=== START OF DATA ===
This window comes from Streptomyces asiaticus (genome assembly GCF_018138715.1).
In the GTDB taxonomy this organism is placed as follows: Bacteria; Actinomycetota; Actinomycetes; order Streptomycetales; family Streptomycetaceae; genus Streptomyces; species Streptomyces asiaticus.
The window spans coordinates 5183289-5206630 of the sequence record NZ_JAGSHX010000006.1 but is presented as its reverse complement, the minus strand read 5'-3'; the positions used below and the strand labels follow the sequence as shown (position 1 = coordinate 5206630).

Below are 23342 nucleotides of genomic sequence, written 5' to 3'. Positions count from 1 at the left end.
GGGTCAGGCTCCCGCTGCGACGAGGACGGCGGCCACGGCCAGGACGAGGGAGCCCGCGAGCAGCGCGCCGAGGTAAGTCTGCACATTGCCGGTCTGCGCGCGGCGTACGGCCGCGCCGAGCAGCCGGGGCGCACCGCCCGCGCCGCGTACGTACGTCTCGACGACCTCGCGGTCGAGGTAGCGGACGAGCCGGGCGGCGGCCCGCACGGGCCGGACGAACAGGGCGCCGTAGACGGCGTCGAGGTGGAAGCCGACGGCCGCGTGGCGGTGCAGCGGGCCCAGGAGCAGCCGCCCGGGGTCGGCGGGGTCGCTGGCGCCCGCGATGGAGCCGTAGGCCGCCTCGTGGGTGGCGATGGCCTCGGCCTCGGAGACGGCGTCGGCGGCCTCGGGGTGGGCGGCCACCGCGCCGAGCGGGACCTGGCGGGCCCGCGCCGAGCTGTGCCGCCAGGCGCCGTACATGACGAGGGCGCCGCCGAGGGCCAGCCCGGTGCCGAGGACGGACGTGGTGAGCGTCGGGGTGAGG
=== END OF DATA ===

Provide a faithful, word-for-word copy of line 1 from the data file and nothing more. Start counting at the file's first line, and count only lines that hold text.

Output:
This window comes from Streptomyces asiaticus (genome assembly GCF_018138715.1).